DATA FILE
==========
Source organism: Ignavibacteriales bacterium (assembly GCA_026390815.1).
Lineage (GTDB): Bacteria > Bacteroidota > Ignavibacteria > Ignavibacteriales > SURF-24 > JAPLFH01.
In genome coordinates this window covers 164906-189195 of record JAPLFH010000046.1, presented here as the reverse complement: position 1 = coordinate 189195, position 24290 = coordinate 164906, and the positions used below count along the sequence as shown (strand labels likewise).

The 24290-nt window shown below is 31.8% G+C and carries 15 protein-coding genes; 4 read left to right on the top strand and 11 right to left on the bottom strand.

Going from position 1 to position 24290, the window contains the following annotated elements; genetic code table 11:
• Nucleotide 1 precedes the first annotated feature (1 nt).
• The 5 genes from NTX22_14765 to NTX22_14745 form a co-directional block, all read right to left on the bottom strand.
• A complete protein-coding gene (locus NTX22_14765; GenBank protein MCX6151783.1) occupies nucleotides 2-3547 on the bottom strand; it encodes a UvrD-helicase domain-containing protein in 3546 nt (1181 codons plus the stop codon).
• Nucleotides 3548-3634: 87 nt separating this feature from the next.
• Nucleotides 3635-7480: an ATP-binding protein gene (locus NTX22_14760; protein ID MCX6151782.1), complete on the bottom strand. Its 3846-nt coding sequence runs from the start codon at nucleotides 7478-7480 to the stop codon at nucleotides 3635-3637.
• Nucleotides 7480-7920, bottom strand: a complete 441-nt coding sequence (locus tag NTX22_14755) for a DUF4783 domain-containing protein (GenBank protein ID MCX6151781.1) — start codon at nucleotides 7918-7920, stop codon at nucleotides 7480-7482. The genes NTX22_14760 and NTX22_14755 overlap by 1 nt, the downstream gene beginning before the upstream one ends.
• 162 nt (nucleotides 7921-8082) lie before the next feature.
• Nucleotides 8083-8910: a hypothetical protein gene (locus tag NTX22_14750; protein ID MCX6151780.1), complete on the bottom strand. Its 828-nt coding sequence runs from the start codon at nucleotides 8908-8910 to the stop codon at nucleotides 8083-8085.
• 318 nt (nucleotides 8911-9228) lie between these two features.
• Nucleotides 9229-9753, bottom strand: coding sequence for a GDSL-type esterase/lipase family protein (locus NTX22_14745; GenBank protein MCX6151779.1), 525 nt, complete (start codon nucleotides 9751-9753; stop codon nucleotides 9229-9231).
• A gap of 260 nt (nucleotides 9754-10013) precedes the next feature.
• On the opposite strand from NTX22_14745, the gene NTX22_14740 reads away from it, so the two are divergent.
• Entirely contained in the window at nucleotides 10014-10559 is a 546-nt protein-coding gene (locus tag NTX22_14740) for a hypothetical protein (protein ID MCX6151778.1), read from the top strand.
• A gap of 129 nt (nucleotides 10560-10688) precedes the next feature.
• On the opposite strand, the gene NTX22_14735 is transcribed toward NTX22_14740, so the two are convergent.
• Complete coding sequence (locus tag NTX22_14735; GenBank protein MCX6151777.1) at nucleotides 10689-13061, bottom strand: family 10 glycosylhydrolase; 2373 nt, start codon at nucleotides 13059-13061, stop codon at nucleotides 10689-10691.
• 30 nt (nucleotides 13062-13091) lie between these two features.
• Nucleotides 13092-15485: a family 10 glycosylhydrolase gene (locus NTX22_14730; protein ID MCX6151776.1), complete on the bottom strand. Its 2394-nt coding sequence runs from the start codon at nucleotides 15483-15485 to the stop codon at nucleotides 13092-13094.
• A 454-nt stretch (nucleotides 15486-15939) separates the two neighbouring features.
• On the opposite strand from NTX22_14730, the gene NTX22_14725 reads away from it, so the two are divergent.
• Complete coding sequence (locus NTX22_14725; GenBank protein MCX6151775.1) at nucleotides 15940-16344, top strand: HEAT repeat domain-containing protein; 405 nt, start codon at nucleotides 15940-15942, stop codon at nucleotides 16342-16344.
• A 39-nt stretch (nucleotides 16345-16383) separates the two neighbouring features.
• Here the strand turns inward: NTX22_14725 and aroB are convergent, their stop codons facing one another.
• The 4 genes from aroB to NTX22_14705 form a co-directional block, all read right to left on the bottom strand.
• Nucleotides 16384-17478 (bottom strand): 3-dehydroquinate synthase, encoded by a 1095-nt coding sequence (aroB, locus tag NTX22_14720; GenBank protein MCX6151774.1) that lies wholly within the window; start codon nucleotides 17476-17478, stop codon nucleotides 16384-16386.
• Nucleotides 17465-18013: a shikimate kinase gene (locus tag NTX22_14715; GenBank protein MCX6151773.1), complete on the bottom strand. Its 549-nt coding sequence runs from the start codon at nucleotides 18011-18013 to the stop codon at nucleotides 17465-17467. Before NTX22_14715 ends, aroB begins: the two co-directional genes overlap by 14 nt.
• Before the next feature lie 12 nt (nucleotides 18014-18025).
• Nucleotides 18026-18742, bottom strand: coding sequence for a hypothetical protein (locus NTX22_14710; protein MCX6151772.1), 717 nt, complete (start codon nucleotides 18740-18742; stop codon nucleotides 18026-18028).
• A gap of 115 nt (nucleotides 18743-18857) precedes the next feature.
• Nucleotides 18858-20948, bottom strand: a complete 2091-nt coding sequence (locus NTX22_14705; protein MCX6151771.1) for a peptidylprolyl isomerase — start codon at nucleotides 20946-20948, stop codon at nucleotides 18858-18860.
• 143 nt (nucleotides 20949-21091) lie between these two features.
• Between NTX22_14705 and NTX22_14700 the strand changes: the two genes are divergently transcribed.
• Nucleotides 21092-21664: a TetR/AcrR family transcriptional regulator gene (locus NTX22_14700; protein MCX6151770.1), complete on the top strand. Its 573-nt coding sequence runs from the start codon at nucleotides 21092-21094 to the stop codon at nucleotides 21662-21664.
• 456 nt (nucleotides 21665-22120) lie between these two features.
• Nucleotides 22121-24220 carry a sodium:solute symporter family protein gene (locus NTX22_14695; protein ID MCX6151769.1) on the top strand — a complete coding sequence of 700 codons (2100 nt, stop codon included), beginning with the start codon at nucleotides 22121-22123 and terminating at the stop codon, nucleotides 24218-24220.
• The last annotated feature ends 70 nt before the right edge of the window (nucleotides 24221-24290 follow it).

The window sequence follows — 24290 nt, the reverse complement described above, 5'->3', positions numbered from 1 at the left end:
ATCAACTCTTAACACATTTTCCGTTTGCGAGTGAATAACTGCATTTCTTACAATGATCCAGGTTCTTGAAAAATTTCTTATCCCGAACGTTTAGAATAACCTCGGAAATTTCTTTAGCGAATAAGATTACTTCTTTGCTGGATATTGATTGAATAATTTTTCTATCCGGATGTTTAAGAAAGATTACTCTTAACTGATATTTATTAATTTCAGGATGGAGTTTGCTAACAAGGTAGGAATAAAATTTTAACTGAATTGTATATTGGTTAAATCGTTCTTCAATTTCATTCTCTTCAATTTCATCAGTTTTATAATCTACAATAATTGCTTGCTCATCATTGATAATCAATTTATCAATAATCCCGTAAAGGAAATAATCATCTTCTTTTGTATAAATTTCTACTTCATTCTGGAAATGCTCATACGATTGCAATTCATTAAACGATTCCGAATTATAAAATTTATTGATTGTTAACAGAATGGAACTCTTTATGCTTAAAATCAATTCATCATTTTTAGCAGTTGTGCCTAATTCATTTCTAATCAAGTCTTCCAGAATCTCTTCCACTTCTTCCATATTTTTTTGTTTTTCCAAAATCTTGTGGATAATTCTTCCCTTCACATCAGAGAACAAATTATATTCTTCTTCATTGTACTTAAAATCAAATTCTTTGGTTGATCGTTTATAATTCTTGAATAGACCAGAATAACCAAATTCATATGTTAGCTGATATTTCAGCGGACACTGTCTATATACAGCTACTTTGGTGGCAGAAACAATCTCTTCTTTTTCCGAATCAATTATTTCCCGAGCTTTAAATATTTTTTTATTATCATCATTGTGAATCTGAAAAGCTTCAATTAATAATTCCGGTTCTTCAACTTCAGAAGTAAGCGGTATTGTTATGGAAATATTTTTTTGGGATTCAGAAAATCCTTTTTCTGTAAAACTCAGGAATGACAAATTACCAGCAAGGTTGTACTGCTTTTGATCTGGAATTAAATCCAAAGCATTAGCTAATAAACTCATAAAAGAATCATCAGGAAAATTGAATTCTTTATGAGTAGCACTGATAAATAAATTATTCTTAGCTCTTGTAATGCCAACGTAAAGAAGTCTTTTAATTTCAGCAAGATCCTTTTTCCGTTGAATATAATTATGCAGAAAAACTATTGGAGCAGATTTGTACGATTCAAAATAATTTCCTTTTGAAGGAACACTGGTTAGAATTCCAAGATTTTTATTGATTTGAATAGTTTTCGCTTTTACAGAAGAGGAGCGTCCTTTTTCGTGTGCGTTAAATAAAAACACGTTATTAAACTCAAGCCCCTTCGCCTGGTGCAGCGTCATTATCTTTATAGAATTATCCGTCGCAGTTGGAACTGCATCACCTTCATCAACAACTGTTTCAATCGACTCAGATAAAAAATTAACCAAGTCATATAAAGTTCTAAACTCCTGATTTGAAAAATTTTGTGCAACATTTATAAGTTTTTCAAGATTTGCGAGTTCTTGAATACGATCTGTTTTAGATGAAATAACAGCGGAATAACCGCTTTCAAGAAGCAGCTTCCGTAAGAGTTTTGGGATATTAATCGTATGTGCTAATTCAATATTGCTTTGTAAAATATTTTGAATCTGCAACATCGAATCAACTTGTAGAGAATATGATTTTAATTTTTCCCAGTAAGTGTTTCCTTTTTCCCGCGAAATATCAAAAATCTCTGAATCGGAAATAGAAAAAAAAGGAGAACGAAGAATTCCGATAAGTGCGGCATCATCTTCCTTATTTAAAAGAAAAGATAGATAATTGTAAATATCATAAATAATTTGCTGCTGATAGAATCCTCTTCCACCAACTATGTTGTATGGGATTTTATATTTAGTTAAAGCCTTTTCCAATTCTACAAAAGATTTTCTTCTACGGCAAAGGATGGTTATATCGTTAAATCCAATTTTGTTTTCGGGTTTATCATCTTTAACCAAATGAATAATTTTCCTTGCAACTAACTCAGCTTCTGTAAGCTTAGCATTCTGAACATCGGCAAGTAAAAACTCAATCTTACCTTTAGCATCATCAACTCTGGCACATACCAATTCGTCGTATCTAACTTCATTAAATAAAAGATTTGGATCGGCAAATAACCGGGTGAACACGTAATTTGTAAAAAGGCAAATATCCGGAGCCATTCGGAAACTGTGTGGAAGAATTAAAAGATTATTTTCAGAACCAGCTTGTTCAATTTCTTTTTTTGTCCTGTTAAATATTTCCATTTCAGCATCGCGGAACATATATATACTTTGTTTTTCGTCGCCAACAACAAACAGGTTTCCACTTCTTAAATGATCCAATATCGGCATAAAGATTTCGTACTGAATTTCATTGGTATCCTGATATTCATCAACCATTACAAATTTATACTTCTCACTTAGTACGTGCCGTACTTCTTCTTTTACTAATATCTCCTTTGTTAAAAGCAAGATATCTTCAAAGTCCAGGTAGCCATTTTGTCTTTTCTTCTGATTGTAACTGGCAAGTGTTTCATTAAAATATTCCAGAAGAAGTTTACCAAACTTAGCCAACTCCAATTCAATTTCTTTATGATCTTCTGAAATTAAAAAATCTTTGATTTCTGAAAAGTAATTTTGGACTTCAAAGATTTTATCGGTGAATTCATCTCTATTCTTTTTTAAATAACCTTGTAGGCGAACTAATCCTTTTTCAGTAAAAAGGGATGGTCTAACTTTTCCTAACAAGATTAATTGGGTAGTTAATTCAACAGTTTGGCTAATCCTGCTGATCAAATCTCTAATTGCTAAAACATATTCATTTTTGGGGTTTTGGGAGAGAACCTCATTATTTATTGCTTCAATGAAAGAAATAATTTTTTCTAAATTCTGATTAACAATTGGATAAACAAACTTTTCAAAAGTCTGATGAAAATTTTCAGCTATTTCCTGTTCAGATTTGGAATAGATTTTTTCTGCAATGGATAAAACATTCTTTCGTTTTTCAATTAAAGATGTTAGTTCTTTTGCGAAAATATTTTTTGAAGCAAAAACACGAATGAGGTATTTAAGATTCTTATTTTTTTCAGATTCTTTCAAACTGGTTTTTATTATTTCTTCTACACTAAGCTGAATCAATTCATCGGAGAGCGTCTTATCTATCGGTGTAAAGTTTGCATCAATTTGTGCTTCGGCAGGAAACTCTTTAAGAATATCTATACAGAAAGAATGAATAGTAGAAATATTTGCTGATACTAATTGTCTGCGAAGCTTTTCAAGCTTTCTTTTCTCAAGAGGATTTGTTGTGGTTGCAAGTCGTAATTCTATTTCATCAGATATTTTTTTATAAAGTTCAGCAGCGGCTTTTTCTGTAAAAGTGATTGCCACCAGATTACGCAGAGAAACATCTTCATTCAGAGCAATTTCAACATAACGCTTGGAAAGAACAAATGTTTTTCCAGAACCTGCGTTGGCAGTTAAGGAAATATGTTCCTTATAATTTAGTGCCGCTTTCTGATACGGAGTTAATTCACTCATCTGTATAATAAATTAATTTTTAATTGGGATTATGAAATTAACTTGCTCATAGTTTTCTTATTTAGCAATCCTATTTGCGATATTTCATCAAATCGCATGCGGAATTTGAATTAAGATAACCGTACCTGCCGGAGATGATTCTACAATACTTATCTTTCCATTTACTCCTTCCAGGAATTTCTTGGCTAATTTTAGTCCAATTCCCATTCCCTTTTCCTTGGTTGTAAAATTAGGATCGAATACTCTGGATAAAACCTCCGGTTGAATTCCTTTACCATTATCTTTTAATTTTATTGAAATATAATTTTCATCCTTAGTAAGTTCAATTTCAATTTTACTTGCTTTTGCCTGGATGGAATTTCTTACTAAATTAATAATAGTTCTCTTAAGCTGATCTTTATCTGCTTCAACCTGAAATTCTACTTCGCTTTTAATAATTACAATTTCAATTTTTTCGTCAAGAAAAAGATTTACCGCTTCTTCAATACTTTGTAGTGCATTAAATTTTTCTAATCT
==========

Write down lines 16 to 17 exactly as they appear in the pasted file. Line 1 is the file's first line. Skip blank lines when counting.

• A gap of 260 nt (nucleotides 9754-10013) precedes the next feature.
• On the opposite strand from NTX22_14745, the gene NTX22_14740 reads away from it, so the two are divergent.